In chapter 6 the authors then provide us with a thoughtful introduction to their PRAGMATIC approach which is followed by a chapter with over 150 information security metrics. All these metrics are explained in detail, are easy to understand and thus provide a practical tool ready to use for anybody in need of reference points what and how to "measure security".

The next chapter deals concisely with the "how to". The authors provide a clear and concise explanation of how to design an information security measurement system using their method. In just about 20 pages they manage to make clear what has to go into the system, which reference points are to be considered and how everything can be pulled together in order to be able to create a system which can be easily handled and worked with as required.

The final chapters then provide the readers with more information about using metrics in general and the system of Brotby and Hinson in particular. A case study shows the practical application of the PRAGMATIC system and the final pages provide once more a wealth of helpful tools.

In summary I would like to give the following verdict: Until now I have not come across a book about information security metrics that was so clearly and concisely written. The book is easy to understand and provides a wealth of tools and inputs for anybody having to deal with metrics.

The sample metrics and the very thoughtful insights regarding the creation of an information security metrics system tailor-made for the individual organization hopefully will make this book a standard work. It is clear that the authors have thought a lot about the subject and also have practical experience in the matter, as otherwise this tome would have turned out turgid and technological, something which it clearly is not.
3 internautes sur 3 ont trouvé ce commentaire utile 
Good guide for to develop an information security metrics program 28 janvier 2015
Par Ben Rothke - Publié sur Amazon.com
Format: Relié
Like all books on metrics, early in PRAGMATIC Security Metrics: Applying Metametrics to Information Security authors Krag Brotby and Gary Hinson state that “you can't manage what you can't measure”.

The authors claim that other books on information security metrics discuss number theory and statistics in academic terms. This title promises to be light on mathematics and heavy on utility and is meant as a how-to-do-it guide for security metrics.

Based on that claim, the authors likely had a book such as Data-Driven Security: Analysis, Visualization and Dashboards by Jay Jacobs and Bob Rudis in mind. As Jacobs and Rudis do indeed use statistics extensively in their approach to security metrics.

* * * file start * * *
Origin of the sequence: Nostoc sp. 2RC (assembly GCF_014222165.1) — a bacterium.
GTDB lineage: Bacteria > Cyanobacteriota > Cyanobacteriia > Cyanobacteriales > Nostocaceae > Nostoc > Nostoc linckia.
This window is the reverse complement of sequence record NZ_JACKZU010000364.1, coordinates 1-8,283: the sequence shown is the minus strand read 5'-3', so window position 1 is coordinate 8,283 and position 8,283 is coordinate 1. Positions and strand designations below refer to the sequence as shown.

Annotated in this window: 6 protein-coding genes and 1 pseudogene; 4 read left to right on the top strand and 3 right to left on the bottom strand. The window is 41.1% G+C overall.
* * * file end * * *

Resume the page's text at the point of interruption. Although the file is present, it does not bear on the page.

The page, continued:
As to the title, PRAGMATIC is an acronym for the basis of the method of the book, in using metrics that are predictive, relevant, actionable, genuine, meaningful, timely, independent and cost.

One of the benefits of the book is that it provides a method to create quantitative methods for risk, and how to estimate which resources to use to mitigate those identified risks

The authors note that as a consequence of the way the field of information security has developed from IT security, current practice in security metrics seems to be driving by the availability of raw data from firewalls and other systems. But when it comes to measuring security, many organizations completely ignore the nontechnical factors that are often of equal importance to managing information security in a manner that supports the firm’s business objectives. And that is precisely the gap the book is attempting to fix.

Chapter 7 makes up the bulk of the book when it details over 150 different useful metrics in which to use.

For those looking for a book in which to develop their information security metrics program, in PRAGMATIC Security Metrics: Applying Metametrics to Information Security is a valuable reference.
4 internautes sur 5 ont trouvé ce commentaire utile 
More than metrics 1 mai 2013
Par Koen - Publié sur Amazon.com
Format: Relié Achat vérifié
This books makes you think about metrics. It is applied to information security, but the line of thinking can easily be extended to many other fields of management. Before offering a rated choice of about 150 metrics, the authors explain a complete methodology on choosing and rating candidate metrics. A must read for those that produce KPI's for senior management, or for senior manager that want to be informed by useful indicators.
3 internautes sur 4 ont trouvé ce commentaire utile 
Unbelievable detail! 4 avril 2014
Par fevgpuvr - Publié sur Amazon.com
Format: Format Kindle Achat vérifié
So many security books talk about metrics at a high level and have no substance. This book has charts, table, examples, and case studies throughout that demonstrate how to use metrics in a meaningful way. Not just PRAGMATIC but practical.
1 internautes sur 1 ont trouvé ce commentaire utile 
A must for anyone developing information security metrics 25 novembre 2015
Par Amazon Customer - Publié sur Amazon.com
Format: Relié Achat vérifié
Well written and useful when developing information security metrics. The accompanying website and goodies were also very helpful. This one will join my permanent library.